Axicabtagene ciloleucel. Gene Therapy for Non-Hodgkin Lymphoma

On Wednesday, October 18, 2017, the Food and Drug Administration (FDA) approved a second anti-cancer gene therapy.

This gene therapy is based on the genetic modification of a line of a patient’s immune cells in order to make them competent against the tumour.

The new treatment, employing Axicabtagene ciloleucel, is marketed under the trademark of Yescarta®, and manufactured by Kite Pharma. It was approved for the treatment of patients with refracting or relapsing non-Hodgkin B-cell lymphoma who previously had not responded to chemotherapy. [In the United States, more than 72,000 new cases of non-Hodgkin B-cell lymphoma are diagnosed each year, with a mortality of more than 20,000 people. In Spain, between 30 and 70 new cases per million inhabitants are diagnosed annually].

Axicabtagene ciloleucel turns a class of the patient’s immune cells into veritable “living drugs” that destroy the tumour cells with extraordinary efficiency. This technology fits into the so-called “immunotherapy” (1).

In the United States it is estimated that more than 3,500 patients are candidates for treatment using Axicabtagene ciloleucel (Yescarta®).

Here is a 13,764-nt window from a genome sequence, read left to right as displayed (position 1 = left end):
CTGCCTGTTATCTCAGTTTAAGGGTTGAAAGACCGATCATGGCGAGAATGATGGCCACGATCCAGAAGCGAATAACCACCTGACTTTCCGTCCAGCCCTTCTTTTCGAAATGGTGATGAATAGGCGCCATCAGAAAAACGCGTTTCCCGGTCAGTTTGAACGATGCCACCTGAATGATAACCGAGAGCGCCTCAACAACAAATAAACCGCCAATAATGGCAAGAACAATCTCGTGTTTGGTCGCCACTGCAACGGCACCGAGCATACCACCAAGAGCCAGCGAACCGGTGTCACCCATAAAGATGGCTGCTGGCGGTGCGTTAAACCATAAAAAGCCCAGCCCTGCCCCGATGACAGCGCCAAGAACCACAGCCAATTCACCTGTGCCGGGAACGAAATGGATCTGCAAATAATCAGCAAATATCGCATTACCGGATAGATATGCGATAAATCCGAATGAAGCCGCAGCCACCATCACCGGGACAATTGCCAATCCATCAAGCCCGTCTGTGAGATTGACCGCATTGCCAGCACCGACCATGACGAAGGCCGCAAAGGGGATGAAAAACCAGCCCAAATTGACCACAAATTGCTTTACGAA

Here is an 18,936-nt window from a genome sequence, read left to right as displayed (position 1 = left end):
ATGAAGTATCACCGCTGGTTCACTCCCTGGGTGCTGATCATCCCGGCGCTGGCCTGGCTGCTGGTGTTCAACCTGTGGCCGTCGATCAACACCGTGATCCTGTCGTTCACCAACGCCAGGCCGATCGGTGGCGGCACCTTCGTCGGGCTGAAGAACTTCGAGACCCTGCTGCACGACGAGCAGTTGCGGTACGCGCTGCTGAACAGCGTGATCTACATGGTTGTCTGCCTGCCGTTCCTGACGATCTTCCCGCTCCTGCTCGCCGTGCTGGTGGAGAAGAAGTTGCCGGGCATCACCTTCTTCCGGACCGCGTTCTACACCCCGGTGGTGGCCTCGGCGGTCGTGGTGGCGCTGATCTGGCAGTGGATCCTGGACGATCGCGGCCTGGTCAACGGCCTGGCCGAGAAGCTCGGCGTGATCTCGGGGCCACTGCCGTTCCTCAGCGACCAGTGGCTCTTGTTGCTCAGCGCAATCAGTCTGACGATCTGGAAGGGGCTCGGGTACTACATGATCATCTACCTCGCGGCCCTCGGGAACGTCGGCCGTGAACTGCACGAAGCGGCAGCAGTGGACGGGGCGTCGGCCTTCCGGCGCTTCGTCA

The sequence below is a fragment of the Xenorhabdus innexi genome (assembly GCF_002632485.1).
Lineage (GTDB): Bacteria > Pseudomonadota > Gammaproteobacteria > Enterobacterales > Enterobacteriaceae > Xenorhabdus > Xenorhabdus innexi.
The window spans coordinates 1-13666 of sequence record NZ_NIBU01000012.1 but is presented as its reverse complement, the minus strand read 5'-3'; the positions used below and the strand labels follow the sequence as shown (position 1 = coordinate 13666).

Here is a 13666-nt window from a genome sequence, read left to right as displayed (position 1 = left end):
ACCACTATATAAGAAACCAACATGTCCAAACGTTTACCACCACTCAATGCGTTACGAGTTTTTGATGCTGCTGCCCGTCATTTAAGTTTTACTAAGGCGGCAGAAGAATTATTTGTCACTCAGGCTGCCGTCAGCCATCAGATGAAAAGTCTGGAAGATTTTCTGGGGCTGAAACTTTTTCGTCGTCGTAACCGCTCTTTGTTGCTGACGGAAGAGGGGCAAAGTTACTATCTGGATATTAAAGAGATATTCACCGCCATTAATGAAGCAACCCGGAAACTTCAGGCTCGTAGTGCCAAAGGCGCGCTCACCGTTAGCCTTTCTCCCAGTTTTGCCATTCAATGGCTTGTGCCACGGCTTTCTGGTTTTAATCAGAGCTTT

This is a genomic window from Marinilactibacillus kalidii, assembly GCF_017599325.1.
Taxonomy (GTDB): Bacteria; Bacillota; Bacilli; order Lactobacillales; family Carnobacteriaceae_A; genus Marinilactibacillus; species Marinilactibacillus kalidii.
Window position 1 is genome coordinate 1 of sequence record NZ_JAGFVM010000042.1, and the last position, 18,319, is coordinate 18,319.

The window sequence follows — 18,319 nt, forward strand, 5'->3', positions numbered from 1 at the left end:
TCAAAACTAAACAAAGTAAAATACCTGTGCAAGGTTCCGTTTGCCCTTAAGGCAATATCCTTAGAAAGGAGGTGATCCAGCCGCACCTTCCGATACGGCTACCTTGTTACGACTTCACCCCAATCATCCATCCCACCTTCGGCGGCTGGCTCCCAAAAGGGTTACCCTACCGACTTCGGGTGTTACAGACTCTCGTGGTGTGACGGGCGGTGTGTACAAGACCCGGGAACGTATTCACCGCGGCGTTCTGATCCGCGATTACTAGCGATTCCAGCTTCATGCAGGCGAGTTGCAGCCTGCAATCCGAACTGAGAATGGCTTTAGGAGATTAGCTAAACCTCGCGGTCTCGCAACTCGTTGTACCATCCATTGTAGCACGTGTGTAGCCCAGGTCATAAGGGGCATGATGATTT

Axacabtagene ciloleucel is prepared to suit each individual. The cost of the treatment is $373,000, and it is administered as a single intravenous infusion.

This treatment was developed within the scope of the US National Cancer Institute by Steven Rosenberg’s team (2). The final stages of research were financed by Kite Pharma, which, in return, received the royalties for its commercialization. The expectation generated by this gene therapy, developed by Kite Pharma, attracted the interest of multinational companies in this pharmaceutical laboratory. Finally, Gilead Sciences acquired the shares of Kite Pharma in August, 2017, at a cost of 11.9 billion dollars. The shares of Kite Pharma soared from an initial value of $17, to $67 quickly, recapitalizing up to $170 million.

Kite Parma was created by Arie Bellgedrum, former disciple, and later colleague, of Steven Rosenberg. Kite Pharma sponsored the National Cancer Institute’s research, in return for the patent rights on this gene therapy.